In Jessie Diggins’s bedroom in Afton, Minnesota, there’s a poster of Bill Koch. In it the 1976 Olympic silver medalist in the 30km is sand skiing against a backdrop of white Hawaiian surf crashing at his feet. Koch was famous enough then, and cross country skiing was big enough in the U.S., that he could, well, play against type: Not every image of him had to be an endorsement of some ski industry sponsor.
But it was the man and not, perhaps, the method that inspired a young Diggins to steal her mother Deb’s poster. And until Wednesday, February 21, 2018 at around 7:20 p.m. Korea time, he was still the most famous American cross country skier ever. Now that honor goes to Diggins and teammate Kikkan Randall after they won gold in the women’s free technique team sprint in PyeongChang.
Unlike in Saturday’s highly anticipated 4x5km women’s relay, the Americans had a legitimate shot at a medal Wednesday night. Any color would do, given that the women’s team had never medaled at the Olympics.
Diggins was locked in as the anchor leg of the team sprint, but coaches made the relatively surprising move in naming five-time Olympian Randall to the team over a red-hot Sadie Bjornsen. Either way, it was the right call: Randall had been lights out in her skate leg of Saturday’s relay, clocking some of the fastest splits of anyone in the race. And Bjornsen’s graciousness about the selection spoke loudly about her values and the culture of this team.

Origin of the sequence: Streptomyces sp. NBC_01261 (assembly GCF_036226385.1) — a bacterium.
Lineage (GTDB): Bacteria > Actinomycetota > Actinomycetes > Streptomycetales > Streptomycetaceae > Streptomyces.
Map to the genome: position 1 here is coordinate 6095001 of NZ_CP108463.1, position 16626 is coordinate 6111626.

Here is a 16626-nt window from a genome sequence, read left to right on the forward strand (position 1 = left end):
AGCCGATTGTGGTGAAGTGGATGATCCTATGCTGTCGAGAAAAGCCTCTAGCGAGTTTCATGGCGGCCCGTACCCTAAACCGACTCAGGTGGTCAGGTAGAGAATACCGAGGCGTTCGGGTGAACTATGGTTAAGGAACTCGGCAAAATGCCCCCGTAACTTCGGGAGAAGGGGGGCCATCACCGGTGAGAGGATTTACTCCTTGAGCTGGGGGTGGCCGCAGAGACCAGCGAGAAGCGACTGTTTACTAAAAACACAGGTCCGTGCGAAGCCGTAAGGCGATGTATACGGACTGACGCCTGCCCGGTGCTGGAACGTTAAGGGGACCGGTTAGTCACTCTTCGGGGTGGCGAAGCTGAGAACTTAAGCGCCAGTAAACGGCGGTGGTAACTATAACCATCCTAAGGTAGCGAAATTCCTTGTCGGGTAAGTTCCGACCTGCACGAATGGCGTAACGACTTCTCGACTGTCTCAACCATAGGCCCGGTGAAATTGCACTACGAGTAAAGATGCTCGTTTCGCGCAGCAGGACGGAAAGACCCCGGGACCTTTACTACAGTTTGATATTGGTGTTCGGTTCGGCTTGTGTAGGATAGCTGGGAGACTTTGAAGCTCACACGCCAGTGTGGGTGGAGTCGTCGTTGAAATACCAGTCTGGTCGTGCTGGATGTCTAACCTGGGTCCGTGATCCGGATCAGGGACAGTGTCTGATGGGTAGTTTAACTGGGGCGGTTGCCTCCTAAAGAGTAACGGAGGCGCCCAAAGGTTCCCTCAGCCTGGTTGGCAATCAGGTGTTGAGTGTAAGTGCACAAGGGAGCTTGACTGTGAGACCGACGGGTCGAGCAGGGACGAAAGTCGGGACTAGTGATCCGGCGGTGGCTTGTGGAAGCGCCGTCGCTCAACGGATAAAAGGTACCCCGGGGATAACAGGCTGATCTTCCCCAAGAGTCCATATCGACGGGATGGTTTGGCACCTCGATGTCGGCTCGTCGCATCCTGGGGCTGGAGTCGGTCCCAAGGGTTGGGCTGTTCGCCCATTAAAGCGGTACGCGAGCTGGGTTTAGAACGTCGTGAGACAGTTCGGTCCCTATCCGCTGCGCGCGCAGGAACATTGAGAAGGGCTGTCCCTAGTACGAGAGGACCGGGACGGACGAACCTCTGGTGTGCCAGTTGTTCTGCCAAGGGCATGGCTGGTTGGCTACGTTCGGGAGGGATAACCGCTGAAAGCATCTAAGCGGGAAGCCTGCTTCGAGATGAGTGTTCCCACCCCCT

Cross Country Skier photo editor Cody Downard and I were late to the sprint race and, as such, he lost the opportunity to get an on-course credential for the race. He’d have to settle for standing at the finish line. And, as Diggins rounded the corner picking up the pace against Sweden’s Stina Nilsson his shutter must have been, I thought as I watched from the top of the Mixed Zone, matching Diggins’s heart rate. The photos say it all. We were glad to have missed the bus. But, we couldn’t miss the next one that would bring us back to Seoul and our pushed-back flight to Seattle the next day. We’d have to miss the gold medal press conference, and a talk with the champs would have to wait.
But I did get to interview Diggins’s family and the men’s team sprint pair, Simi Hamilton and Erik Bjornsen, who finished a historic 6th in their own race. Their result would match the 6th place 4x10km relay result of Koch and crew from 1976, as the best ever for an American men’s relay team. And what they said backs up what I’ve learned about these men and women and their support systems here in Korea: It’s every bit as much a family as it is a team.
“They’re just such a strong team,” Diggins’s younger sister Mackenzie said of the women’s team after the race. “They’re all really good friends, and they all really support each other. There’s no cat fights or anything like that.”
“Honestly, her coaches and teammates deserve a ton of credit,” Deb Diggins added. “Jessie’d be the first to say, when one person crosses the finish line there’s a whole boatload of people behind.”
The women and men both looked poised and confident in their semifinal heats, each placing at or near the top. For the women to medal in the final, according to Jessie’s father Clay, it would be all about Randall, who would go out first, hanging on to the Swedish and Norwegian stars on the hill here at the Alpsensia venue that’s been dubbed “The Wall.”